Since according to the present invention the negative feedback to the speed error signal is conducted in the form of the winding current of the motor, chopping dependent upon the current flowing through the motor winding is carried out for the current control. Since the motor torque is in proportion to the winding current, the influence of the speed electromotive force is eliminated. As a result, linear torque control with respect to the speed error signal becomes possible.

Patent Citations
Cited PatentFiling datePublication dateApplicantTitle
US4039911 *Jun 20, 1975Aug 2, 1977Canon Kabushiki KaishaDc motor controlled by hall generator
US4114073 *Jun 29, 1977Sep 12, 1978Sony CorporationBrushless motor driving circuit
DE2516804A1 *Apr 16, 1975Oct 21, 1976Nixdorf Computer AgSchaltungsanordnung zur drehzahlregelung eines kollektorlosen gleichstrommotors
JPS58159687A * Title not available
JPS59149782A * Title not available
SU664265A1 * Title not available
Referenced by
Citing PatentFiling datePublication dateApplicantTitle
US4760316 *Jun 9, 1987Jul 26, 1988Ems Electronic Motor Systems AbMethod for controlling brushless d.c. motors and apparatus for carrying out the method
US4763052 *Jun 25, 1987Aug 9, 1988The Superior Electric CompanyMethod and means for driving a brushless D.C. motor
US4763347 *Feb 17, 1987Aug 9, 1988General Electric CompanyControl system, electronically commutated motor system, blower apparatus and methods
US4810943 *Jul 23, 1986Mar 7, 1989Hitachi, Ltd.Method and apparatus for controlling air-conditioning apparatus
US4814675 *Jun 9, 1988Mar 21, 1989ValeoDevice limiting the power supply current for a direct current motor equipped with such a device
US4902944 *Apr 4, 1988Feb 20, 1990Staubli International Ag.Digital robot control having an improved current sensing system for power amplifiers in a digital robot control
US4949021 *Nov 14, 1988Aug 14, 1990Sunstrand CorporationVariable speed constant frequency start system with selectable input power limiting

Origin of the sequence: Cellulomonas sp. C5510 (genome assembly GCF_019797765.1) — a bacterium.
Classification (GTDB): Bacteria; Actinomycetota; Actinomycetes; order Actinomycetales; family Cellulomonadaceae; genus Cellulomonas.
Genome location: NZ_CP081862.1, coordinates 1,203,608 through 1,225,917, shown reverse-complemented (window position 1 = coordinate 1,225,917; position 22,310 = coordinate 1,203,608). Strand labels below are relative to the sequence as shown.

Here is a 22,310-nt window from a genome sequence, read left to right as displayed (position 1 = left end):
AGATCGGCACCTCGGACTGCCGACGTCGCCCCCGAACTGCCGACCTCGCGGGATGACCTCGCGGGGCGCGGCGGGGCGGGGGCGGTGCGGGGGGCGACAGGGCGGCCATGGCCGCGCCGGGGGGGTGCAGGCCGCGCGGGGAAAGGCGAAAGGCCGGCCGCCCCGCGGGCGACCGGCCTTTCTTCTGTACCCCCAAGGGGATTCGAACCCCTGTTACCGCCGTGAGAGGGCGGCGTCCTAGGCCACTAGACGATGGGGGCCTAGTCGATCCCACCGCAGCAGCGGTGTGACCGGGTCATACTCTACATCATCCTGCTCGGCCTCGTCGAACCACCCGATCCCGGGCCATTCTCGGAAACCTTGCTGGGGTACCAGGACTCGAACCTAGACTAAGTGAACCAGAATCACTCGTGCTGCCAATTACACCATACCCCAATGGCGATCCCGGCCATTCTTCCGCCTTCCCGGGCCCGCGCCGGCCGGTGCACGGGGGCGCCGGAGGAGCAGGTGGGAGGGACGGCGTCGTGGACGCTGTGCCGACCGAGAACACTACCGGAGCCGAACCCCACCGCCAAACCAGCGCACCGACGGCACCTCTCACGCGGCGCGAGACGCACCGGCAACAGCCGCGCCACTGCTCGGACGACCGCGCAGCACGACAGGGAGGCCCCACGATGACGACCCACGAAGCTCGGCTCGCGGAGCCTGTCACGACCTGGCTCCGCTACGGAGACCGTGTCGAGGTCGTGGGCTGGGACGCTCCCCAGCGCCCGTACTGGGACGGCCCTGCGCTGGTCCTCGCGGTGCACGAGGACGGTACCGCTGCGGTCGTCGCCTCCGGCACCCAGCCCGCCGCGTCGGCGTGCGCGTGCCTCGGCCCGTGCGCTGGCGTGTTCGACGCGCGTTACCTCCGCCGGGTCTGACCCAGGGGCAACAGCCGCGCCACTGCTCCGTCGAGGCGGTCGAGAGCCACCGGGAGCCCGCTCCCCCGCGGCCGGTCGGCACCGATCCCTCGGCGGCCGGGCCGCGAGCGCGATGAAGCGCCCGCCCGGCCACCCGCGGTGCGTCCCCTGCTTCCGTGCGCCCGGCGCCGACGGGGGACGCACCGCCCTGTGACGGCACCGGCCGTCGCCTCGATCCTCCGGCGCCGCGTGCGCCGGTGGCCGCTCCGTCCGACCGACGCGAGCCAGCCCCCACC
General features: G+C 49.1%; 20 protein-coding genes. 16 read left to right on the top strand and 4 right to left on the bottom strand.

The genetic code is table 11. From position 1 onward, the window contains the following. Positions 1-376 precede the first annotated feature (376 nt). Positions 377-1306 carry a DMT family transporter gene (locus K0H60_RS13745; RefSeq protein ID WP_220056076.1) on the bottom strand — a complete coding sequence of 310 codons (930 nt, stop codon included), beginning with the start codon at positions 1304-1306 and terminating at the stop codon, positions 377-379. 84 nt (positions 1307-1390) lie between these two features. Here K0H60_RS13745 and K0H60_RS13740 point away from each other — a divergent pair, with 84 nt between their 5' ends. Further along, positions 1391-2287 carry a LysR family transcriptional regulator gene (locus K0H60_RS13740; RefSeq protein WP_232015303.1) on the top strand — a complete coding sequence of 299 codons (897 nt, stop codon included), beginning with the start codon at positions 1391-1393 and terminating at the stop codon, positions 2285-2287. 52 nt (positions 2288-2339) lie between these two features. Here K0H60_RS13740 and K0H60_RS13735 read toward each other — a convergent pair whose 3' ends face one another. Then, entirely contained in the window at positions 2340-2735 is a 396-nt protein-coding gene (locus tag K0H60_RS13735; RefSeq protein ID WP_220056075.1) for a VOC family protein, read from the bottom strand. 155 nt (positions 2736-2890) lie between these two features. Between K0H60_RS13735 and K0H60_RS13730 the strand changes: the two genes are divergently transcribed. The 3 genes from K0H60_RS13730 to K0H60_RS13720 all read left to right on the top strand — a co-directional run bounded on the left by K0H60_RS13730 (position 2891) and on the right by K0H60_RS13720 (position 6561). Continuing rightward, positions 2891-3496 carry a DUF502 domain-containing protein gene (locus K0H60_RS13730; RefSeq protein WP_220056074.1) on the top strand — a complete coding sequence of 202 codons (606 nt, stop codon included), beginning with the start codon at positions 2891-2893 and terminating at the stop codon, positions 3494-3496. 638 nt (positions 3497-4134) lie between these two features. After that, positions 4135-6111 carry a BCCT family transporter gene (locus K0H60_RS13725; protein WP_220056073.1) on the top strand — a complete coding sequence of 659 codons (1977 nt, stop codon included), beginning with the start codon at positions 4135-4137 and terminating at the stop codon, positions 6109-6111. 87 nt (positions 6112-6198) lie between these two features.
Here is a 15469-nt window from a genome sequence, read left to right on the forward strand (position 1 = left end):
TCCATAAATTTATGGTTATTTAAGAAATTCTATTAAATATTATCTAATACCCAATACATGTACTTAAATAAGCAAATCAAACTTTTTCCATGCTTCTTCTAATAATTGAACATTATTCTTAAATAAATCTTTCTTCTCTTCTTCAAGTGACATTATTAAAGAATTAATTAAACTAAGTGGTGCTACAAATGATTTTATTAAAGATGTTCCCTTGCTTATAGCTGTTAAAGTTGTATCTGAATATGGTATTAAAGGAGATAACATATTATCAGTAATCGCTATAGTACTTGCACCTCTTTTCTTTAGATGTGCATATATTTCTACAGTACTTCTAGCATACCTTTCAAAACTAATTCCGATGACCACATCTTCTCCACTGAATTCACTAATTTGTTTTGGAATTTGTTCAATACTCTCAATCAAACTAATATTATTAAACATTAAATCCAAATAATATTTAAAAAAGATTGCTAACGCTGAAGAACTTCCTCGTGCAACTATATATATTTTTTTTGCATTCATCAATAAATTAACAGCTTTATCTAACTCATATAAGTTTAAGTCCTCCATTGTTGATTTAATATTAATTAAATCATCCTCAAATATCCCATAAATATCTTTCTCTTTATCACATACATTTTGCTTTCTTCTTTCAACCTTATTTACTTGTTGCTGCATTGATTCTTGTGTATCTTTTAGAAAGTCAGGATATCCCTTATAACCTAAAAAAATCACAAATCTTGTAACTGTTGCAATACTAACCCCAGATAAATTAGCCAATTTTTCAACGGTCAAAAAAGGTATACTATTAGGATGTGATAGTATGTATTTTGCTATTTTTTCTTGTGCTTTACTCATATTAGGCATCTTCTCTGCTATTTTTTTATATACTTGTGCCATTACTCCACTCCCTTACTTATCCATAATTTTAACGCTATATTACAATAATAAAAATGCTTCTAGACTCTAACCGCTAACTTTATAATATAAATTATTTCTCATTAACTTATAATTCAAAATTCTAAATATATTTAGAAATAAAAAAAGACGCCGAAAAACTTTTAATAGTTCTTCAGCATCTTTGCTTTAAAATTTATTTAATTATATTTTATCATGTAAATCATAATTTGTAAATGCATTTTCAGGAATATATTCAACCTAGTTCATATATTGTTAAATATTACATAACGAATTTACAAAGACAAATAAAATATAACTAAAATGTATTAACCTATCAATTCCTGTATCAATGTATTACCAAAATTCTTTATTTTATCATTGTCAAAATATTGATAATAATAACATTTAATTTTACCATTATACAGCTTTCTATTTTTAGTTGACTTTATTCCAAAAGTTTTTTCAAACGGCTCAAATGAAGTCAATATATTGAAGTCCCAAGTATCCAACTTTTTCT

US5012167 *Mar 30, 1990Apr 30, 1991Penn Engineering & Manufacturing Corp.Sinusoidal signal decoder for 12-step motor commutation
US5041774 *Sep 28, 1989Aug 20, 1991Kabushiki Kaisha Sankyo Seiki SeisakushoBrushless motor driving circuit
US5142208 *Jul 26, 1991Aug 25, 1992Storage Technology CorporationCurrent sensing method and apparatus for a multi-phase brushless DC motor
US5532787 *Sep 30, 1994Jul 2, 1996Fuji Photo Film Co., Ltd.Photographic printing shutter
US5929577 *Nov 17, 1997Jul 27, 1999Unitrode CorporationBrushless DC motor controller
US6476577 *Sep 22, 1999Nov 5, 2002Visteon Global Tech., Inc.Motor control circuit
US6903523 *Jun 4, 2003Jun 7, 2005William A. PetersonMethods and apparatus for dynamically reconfiguring a pulse width modulation approach
US7321210 *Apr 3, 2006Jan 22, 2008International Rectifier CorporationSensorless brushless direct current motor drive using pulse width modulation speed control at motor frequency
EP1096659A2 *Oct 30, 2000May 2, 2001International Business Machines CorporationCurrent mode PWM technique for a brushless motor
WO1990006016A1 *Oct 10, 1989May 31, 1990Sundstrand CorpVariable speed constant frequency start system with selectable input power limiting
Classifications
U.S. Classification318/400.04
International ClassificationH02P6/06
Cooperative ClassificationH02P6/06
European ClassificationH02P6/06
Legal Events
DateCodeEventDescription
Mar 2, 1999FPExpired due to failure to pay maintenance fee
Effective date: 19981223
Dec 20, 1998LAPSLapse for failure to pay maintenance fees
Jul 14, 1998REMIMaintenance fee reminder mailed
Apr 1, 1994FPAYFee payment
Year of fee payment: 8
Mar 29, 1990FPAYFee payment
Year of fee payment: 4
Oct 25, 1985ASAssignment
Owner name: HITACHI, LTD., 6, KANDA SURUGADAI 4-CHOME, HIYODA-
Free format text: ASSIGNMENT OF ASSIGNORS INTEREST.;ASSIGNOR:FURUICHI, TOKINORI;REEL/FRAME:004473/0360
Effective date: 19851016